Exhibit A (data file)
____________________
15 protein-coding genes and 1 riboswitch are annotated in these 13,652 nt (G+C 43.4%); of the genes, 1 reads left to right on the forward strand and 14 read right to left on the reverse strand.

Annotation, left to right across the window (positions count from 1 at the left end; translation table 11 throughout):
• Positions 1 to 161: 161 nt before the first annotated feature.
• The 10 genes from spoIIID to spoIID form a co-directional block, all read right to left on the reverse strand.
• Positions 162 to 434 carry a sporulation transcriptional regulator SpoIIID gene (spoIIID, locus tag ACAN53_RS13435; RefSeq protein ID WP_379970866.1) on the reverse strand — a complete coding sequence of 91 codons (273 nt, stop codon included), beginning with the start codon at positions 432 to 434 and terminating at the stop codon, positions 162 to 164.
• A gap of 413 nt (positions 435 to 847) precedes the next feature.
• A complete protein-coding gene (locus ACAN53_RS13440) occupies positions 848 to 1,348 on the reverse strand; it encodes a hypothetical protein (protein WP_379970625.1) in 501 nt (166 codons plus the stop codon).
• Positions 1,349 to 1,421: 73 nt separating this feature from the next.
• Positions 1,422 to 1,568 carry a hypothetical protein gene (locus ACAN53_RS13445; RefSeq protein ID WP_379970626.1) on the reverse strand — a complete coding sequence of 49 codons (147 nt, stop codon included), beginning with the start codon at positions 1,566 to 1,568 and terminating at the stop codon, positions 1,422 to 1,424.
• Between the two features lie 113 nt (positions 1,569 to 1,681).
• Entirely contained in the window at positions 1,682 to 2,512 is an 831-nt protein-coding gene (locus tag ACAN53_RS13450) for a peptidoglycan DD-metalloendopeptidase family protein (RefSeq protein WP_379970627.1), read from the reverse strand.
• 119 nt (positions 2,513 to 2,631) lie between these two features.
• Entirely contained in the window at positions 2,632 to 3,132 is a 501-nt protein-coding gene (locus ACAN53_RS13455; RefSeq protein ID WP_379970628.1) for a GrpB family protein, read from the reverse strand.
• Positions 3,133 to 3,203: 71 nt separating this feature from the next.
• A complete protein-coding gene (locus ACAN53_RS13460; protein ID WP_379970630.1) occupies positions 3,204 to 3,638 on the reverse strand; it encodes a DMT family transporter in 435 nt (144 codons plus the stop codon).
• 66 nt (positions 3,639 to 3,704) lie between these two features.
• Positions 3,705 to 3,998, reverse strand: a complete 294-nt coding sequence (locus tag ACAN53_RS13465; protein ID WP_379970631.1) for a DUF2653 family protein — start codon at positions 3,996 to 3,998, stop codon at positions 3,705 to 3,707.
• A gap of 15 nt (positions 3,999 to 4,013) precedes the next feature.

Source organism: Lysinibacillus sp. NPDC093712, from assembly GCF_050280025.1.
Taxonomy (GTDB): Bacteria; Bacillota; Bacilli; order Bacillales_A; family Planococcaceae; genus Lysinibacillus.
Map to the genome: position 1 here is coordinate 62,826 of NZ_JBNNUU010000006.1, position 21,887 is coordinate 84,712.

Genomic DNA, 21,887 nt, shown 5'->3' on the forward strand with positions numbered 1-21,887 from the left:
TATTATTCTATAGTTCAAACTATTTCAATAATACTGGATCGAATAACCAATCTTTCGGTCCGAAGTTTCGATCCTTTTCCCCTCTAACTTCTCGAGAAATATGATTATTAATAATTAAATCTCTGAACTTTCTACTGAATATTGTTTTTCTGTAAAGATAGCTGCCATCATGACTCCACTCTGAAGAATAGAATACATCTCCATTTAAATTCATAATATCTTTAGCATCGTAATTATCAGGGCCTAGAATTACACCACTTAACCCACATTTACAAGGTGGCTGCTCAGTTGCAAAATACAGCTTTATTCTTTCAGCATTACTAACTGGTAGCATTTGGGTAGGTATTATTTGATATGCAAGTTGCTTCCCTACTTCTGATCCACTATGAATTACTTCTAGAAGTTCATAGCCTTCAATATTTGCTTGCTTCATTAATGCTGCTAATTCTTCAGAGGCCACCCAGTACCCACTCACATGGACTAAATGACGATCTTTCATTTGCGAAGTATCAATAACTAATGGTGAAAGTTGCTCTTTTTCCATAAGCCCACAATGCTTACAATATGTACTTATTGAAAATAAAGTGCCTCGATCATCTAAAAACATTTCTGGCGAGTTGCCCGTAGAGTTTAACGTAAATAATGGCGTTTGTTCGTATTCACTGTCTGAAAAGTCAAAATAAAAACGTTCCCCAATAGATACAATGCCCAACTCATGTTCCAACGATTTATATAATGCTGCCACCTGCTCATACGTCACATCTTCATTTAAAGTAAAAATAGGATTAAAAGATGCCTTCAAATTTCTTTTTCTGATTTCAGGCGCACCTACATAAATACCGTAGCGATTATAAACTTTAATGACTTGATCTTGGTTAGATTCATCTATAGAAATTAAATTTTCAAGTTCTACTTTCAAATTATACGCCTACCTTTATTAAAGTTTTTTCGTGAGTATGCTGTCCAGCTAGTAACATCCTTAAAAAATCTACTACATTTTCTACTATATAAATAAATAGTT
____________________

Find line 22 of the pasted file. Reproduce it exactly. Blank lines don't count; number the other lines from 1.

Genomic DNA, 21,887 nt, shown 5'->3' on the forward strand with positions numbered 1-21,887 from the left: